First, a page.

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Do You Minimize Your Problems? Here’s Why and How To Stop


Do You Minimize Your Problems? Here’s Why and How To Stop

What exactly does it mean to minimize your emotions? Minimizing is a form of abuse towards yourself and others. It is when you tell someone to stop being such a drama queen. It is also when you talk down about your accomplishments, hardships, or even yourself. People minimize themselves every single day without realizing they’re even doing it. “You look beautiful today!” “Oh no, my hair is a disaster and I feel like a fat lard.” This is an example of minimizing yourself. If you look beautiful and someone tells you that, they mean it.

What if something bad happens to you? Say you were in a terrible accident and you acted like it was no big deal. That is also a form of minimizing. When I tell people my story about being suicidal, I’ve minimized it in my mind so much that when people hear about it for the first time, they’re in shock that I can tell them that and shrug it off like it’s no big deal.

By minimizing the things that happen to you in life, you’re not allowing yourself to fully process your emotions. This will in turn come back to bite you in the butt later. It usually ends up being much worse than if you were to deal with the emotions in the first place. Many people who have experienced sexual abuse, especially as children, will go through this. They cannot fully process what happened to them, so they minimize it and detach from it to protect themselves from the current pain they’re feeling. Your body will eventually have to get rid of that pain somehow. Normally years down the road it will manifest and come back as a bad case of anxiety and depression.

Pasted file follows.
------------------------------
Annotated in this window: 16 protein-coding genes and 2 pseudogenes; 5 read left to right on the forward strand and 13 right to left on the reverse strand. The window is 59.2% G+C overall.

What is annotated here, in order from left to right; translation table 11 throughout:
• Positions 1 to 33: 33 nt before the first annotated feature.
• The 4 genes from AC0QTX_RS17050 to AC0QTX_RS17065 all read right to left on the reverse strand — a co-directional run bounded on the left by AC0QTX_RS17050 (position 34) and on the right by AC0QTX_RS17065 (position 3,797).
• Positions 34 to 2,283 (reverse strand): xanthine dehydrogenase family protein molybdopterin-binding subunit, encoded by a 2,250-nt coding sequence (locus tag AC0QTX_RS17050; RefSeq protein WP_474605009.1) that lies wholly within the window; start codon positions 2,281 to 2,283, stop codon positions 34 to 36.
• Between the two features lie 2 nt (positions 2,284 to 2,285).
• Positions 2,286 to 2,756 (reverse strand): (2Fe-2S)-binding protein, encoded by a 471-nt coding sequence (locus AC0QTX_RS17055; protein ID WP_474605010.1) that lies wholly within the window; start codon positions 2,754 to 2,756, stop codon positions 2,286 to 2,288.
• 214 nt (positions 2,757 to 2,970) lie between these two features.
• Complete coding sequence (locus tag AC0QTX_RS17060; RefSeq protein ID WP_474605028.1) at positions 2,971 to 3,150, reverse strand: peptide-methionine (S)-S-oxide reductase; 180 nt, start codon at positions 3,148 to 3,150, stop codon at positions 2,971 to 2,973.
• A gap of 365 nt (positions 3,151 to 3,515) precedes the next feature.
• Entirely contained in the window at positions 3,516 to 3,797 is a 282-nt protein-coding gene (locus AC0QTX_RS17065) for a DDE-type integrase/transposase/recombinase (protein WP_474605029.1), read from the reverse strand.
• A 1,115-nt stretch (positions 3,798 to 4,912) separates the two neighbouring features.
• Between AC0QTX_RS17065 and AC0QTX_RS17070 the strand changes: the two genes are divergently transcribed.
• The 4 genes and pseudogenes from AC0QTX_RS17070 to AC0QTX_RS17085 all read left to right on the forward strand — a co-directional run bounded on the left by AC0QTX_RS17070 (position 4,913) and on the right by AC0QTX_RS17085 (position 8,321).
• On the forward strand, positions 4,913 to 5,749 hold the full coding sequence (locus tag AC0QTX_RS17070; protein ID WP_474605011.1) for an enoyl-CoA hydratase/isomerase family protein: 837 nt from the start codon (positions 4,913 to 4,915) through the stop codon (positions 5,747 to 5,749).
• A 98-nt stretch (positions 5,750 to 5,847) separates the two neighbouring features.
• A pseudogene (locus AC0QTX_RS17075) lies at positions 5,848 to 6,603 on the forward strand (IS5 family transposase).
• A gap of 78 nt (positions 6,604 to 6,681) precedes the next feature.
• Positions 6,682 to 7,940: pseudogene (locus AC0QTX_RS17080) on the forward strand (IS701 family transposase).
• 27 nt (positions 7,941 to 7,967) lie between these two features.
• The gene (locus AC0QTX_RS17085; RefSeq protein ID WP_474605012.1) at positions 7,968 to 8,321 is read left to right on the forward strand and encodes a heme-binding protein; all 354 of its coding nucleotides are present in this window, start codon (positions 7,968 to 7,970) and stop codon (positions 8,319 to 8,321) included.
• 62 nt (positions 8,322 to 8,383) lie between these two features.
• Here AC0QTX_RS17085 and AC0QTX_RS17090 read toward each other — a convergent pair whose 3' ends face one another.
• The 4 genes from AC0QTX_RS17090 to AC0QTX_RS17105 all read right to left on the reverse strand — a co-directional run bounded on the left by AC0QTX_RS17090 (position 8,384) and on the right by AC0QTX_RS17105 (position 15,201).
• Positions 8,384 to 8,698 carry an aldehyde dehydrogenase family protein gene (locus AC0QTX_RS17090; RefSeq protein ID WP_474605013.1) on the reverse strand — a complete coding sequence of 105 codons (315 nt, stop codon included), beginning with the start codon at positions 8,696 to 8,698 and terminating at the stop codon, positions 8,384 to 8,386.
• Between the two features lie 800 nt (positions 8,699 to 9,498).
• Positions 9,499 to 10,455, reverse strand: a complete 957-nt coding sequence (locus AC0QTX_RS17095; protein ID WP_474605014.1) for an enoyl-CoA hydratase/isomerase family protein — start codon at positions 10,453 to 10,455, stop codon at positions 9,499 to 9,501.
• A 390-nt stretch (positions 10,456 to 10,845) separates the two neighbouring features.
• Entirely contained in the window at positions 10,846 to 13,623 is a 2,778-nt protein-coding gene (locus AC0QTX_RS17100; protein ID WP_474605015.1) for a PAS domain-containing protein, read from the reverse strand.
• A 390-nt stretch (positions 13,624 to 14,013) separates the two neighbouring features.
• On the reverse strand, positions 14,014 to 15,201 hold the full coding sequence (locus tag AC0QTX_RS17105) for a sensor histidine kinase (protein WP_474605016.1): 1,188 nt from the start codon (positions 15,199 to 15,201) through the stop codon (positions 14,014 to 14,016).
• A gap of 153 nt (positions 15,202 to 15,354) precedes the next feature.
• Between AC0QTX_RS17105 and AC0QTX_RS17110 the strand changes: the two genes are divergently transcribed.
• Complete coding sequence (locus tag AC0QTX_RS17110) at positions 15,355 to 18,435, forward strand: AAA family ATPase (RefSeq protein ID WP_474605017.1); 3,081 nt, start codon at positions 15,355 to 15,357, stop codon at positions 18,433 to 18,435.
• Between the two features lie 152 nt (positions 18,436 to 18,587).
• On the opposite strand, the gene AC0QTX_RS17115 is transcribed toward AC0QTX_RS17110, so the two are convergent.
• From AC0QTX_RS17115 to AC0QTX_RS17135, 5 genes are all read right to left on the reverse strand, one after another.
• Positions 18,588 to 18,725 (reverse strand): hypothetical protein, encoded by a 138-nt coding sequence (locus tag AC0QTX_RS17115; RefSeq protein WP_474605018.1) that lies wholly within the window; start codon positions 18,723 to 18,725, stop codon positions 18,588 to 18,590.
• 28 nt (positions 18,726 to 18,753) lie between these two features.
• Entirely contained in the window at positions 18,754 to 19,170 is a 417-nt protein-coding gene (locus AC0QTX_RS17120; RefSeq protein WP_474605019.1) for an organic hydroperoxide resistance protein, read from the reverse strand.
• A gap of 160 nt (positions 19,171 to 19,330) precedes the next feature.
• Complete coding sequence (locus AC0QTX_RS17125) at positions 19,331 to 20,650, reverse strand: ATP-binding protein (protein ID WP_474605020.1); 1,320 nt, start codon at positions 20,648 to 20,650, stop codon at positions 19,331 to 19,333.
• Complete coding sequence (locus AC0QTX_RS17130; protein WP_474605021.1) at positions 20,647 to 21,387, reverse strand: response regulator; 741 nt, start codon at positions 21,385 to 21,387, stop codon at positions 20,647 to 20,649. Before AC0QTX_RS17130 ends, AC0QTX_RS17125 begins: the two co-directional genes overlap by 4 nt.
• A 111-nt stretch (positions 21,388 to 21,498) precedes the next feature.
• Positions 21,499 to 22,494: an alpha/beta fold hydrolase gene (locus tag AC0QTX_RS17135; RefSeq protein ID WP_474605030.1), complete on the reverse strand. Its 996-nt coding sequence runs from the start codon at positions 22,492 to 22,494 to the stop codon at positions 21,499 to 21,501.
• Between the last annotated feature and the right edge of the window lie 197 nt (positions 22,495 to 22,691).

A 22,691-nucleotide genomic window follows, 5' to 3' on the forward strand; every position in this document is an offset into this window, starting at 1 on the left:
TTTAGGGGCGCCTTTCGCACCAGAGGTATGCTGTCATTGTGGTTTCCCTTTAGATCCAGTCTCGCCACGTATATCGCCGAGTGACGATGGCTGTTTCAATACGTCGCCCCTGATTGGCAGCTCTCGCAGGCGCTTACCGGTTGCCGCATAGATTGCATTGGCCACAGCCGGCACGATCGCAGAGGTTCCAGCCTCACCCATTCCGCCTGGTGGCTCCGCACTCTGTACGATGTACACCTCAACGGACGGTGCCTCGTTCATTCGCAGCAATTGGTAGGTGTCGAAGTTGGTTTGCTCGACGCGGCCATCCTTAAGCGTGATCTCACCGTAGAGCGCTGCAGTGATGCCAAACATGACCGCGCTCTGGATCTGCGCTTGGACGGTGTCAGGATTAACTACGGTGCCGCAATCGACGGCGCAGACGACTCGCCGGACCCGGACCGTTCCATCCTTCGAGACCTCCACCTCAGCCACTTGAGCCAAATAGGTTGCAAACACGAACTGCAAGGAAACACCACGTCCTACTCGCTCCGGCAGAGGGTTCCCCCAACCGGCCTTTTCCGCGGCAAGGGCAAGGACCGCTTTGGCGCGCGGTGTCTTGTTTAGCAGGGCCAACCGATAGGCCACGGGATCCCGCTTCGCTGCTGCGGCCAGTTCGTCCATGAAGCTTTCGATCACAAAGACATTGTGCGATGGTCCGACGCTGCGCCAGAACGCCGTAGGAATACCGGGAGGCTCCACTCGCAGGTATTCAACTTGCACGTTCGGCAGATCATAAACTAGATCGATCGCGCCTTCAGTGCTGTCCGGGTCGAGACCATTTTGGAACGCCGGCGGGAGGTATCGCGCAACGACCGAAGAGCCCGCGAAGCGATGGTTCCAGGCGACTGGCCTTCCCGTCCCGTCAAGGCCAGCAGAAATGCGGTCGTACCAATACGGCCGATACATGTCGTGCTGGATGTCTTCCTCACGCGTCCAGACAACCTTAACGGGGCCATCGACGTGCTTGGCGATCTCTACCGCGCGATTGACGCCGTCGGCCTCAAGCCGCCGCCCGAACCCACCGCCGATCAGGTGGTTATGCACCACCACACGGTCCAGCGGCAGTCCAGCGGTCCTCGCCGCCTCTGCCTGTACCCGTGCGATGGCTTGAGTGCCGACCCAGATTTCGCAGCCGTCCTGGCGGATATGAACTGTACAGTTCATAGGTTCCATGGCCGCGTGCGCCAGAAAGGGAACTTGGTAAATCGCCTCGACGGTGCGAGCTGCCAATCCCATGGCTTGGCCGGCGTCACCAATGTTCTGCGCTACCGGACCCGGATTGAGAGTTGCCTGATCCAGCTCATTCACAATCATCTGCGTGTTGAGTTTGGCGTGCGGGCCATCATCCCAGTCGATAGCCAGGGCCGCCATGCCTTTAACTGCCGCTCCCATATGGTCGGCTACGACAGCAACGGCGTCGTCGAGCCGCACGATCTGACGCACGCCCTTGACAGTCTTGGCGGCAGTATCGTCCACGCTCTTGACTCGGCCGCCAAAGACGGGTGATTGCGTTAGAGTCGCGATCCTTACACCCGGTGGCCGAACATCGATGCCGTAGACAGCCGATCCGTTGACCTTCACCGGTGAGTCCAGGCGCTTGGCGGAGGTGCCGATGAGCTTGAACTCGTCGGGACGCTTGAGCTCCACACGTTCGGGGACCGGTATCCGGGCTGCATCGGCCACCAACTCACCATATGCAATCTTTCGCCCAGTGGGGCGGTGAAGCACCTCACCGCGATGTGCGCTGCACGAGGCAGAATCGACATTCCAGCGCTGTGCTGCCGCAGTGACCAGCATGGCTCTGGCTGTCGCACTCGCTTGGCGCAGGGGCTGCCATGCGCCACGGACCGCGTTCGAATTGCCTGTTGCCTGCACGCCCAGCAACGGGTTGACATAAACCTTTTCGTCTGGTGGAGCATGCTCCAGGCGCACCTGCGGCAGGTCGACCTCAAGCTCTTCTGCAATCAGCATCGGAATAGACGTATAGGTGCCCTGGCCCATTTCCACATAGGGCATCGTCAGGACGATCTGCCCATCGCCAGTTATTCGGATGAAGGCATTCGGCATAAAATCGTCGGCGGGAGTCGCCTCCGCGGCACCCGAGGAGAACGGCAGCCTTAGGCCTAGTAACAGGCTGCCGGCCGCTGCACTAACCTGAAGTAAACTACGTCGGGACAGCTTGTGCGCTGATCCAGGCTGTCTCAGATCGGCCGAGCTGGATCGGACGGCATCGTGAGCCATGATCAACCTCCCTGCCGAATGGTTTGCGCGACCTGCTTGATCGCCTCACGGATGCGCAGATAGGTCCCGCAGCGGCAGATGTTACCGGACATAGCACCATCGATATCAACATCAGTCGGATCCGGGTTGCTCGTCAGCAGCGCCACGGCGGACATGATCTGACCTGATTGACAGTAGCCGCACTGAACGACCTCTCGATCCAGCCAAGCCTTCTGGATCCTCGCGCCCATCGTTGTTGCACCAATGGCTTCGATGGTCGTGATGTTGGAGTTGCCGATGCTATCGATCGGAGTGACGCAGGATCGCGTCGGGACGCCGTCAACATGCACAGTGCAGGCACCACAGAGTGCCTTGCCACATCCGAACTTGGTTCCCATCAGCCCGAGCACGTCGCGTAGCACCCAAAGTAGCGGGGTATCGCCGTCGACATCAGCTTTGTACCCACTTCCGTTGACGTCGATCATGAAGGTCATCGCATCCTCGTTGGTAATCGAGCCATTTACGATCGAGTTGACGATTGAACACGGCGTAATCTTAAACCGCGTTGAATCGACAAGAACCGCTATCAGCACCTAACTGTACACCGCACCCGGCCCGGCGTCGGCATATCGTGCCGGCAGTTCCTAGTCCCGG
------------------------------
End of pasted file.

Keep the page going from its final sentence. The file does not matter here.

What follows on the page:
Here’s why you minimize your problems:

You minimize to avoid sounding “dramatic”

My Grammy passed away last week. You want to know the first thing I said when my co-workers and Trent asked how I was doing? I said, “I feel like I don’t deserve to be sad because all grandmas die.” I was worried that if I talked about how sad I was about my Grammy passing away that people would think I was being dramatic.

Growing up, I was called a drama queen as much as I was called by my first name. If you were the same way, you know as well that you will do anything you can to avoid being called those two words again. There is a big difference in being dramatic versus allowing yourself to feel pain. I’ll talk more on that later though.

Those that have grown up being called dramatic are always going to be very insecure about how people perceive the things they say and do. We will always make sure that we are playing down our emotions to avoid causing any problems, embarrassment, or drama.

You minimize to protect yourself

This is what I was talking about earlier. You minimize your emotions because if you allow yourself to feel them, it usually hurts. A lot. You can train your brain to do anything you want it to. This includes convincing yourself that painful life experiences aren’t a big deal. Why? It’s an issue with control. If you can control the outcome of how something makes you feel, then it’s less likely that you will get hurt from it.